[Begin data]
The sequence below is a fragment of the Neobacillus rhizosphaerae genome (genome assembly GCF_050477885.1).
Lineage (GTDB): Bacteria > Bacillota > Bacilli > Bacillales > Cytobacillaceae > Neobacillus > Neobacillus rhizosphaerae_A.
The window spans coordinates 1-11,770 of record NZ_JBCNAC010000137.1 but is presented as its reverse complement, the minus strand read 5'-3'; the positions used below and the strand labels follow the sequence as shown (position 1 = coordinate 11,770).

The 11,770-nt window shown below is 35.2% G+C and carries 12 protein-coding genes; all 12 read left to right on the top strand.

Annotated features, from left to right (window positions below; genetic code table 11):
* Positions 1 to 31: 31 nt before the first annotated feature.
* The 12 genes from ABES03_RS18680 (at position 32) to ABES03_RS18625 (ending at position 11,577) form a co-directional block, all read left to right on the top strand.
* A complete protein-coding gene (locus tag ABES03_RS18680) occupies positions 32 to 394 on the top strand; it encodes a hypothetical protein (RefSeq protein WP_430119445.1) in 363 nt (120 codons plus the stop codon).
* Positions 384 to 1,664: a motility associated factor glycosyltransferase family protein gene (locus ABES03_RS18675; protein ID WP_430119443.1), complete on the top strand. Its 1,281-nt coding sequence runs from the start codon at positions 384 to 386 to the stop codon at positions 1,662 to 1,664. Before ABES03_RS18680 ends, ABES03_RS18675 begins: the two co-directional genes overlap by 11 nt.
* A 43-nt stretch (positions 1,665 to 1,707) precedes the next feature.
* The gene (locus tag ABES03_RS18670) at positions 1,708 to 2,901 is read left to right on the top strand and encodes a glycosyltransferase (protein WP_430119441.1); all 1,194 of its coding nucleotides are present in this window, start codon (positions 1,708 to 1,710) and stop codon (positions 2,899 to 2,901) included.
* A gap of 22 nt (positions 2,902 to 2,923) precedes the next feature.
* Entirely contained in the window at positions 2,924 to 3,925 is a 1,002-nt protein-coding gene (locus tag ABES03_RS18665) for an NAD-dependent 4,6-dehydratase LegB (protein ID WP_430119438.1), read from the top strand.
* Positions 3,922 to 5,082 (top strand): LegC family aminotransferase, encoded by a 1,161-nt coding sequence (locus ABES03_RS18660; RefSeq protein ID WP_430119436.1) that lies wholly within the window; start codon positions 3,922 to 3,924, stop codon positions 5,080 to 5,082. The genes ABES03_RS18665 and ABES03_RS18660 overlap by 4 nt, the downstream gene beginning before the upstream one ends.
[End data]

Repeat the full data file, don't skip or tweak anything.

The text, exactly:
The sequence below is a fragment of the Neobacillus rhizosphaerae genome (genome assembly GCF_050477885.1).
Lineage (GTDB): Bacteria > Bacillota > Bacilli > Bacillales > Cytobacillaceae > Neobacillus > Neobacillus rhizosphaerae_A.
The window spans coordinates 1-11,770 of record NZ_JBCNAC010000137.1 but is presented as its reverse complement, the minus strand read 5'-3'; the positions used below and the strand labels follow the sequence as shown (position 1 = coordinate 11,770).

The 11,770-nt window shown below is 35.2% G+C and carries 12 protein-coding genes; all 12 read left to right on the top strand.

Annotated features, from left to right (window positions below; genetic code table 11):
* Positions 1 to 31: 31 nt before the first annotated feature.
* The 12 genes from ABES03_RS18680 (at position 32) to ABES03_RS18625 (ending at position 11,577) form a co-directional block, all read left to right on the top strand.
* A complete protein-coding gene (locus tag ABES03_RS18680) occupies positions 32 to 394 on the top strand; it encodes a hypothetical protein (RefSeq protein WP_430119445.1) in 363 nt (120 codons plus the stop codon).
* Positions 384 to 1,664: a motility associated factor glycosyltransferase family protein gene (locus ABES03_RS18675; protein ID WP_430119443.1), complete on the top strand. Its 1,281-nt coding sequence runs from the start codon at positions 384 to 386 to the stop codon at positions 1,662 to 1,664. Before ABES03_RS18680 ends, ABES03_RS18675 begins: the two co-directional genes overlap by 11 nt.
* A 43-nt stretch (positions 1,665 to 1,707) precedes the next feature.
* The gene (locus tag ABES03_RS18670) at positions 1,708 to 2,901 is read left to right on the top strand and encodes a glycosyltransferase (protein WP_430119441.1); all 1,194 of its coding nucleotides are present in this window, start codon (positions 1,708 to 1,710) and stop codon (positions 2,899 to 2,901) included.
* A gap of 22 nt (positions 2,902 to 2,923) precedes the next feature.
* Entirely contained in the window at positions 2,924 to 3,925 is a 1,002-nt protein-coding gene (locus tag ABES03_RS18665) for an NAD-dependent 4,6-dehydratase LegB (protein ID WP_430119438.1), read from the top strand.
* Positions 3,922 to 5,082 (top strand): LegC family aminotransferase, encoded by a 1,161-nt coding sequence (locus ABES03_RS18660; RefSeq protein ID WP_430119436.1) that lies wholly within the window; start codon positions 3,922 to 3,924, stop codon positions 5,080 to 5,082. The genes ABES03_RS18665 and ABES03_RS18660 overlap by 4 nt, the downstream gene beginning before the upstream one ends.